Frank wanted to die then and there at that empty look, but cleared his throat to strengthen his resolve. He knew this could happen. Older people with dementia, including Alzheimer's, were known to have episodes of lucidity, then they'd seem to shift into another realm, a world known only to themselves. His Mother appeared to be in such a phase right now.
He'd read in one of the medical books how an AD victim would lose short-term memories, but retain memories of long ago, even back to their toddlerhood. Frank thought maybe his mother would remember nursery songs she'd sing to him and his brother, and that it might snap her out of it, make her come back to the here-and-now.
"Mother, it's me, Frank. Your baby. Remember you'd sing those songs to Mikey and me? Itsy bitsy spider went up the water spout," he started to sing in a light tenor.
"Down came the rain and washed the spider out," she responded automatically.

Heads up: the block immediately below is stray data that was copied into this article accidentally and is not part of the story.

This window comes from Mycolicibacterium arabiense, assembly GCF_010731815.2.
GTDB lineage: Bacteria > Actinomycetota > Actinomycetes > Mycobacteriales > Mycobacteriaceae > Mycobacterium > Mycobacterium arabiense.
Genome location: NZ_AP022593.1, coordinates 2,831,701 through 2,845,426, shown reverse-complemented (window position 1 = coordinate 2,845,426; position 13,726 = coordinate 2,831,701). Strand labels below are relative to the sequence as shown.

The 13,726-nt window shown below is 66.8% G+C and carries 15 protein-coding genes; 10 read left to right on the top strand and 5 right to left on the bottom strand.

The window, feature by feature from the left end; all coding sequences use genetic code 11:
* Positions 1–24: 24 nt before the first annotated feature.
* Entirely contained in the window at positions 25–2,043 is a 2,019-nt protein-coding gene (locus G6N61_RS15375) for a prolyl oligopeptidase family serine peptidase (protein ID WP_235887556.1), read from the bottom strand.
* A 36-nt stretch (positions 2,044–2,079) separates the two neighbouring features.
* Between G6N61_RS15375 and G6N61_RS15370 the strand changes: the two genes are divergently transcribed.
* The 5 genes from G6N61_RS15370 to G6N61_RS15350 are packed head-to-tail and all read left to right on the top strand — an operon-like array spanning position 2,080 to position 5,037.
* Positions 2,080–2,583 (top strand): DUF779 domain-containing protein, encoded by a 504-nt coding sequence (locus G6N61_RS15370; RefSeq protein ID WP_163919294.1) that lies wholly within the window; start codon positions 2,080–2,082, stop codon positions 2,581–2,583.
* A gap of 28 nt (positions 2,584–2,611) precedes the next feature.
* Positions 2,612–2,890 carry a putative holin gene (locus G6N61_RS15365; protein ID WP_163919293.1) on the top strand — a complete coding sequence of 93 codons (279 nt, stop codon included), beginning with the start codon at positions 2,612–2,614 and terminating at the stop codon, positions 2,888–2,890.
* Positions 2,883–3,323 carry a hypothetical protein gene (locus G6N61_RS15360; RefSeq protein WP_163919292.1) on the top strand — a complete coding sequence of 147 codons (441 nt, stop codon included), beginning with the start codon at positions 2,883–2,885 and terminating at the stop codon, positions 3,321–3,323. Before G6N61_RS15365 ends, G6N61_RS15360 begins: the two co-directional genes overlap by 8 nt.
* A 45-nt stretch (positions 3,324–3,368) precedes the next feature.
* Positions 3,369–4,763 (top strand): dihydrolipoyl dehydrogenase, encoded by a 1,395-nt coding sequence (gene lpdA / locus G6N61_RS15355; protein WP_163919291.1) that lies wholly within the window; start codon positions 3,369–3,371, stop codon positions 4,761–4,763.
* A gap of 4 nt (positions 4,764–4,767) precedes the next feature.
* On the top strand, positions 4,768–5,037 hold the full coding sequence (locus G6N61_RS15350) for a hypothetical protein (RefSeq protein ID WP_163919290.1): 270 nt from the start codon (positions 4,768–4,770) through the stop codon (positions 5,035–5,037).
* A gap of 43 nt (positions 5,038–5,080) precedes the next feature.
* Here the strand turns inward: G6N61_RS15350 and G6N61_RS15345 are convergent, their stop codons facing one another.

"Yes, that's the one! You remember!"
They both sang softly together, "Out came the sun and dried up all the rain, and itsy bitsy spider went up the spout again!"
Something seemed to shift in Mrs. Burns, and she shook her head, as if clearing it. She blinked her big blue eyes once, twice, thrice, and suddenly she was "there."
"Frank! When did you get in? Where's Mikey?"
Frank gently took the cane from his mother and put it back in its previous position. He bent down to get the hug he'd ached for those many days, not saying anything.
She reached thin arms up, over his back, breathing in the smell of him.
"Oh, Frank, it IS you! You're really here?"
He wiped the tears that strayed down his cheeks against her light wrap. "Yes, Mother, it's really me. Mikey... Mikey had to go to work."
"Oh, that's nice then."
The condition of the room, of his mother, made Frank move back. He looked around, crinkling his nose again.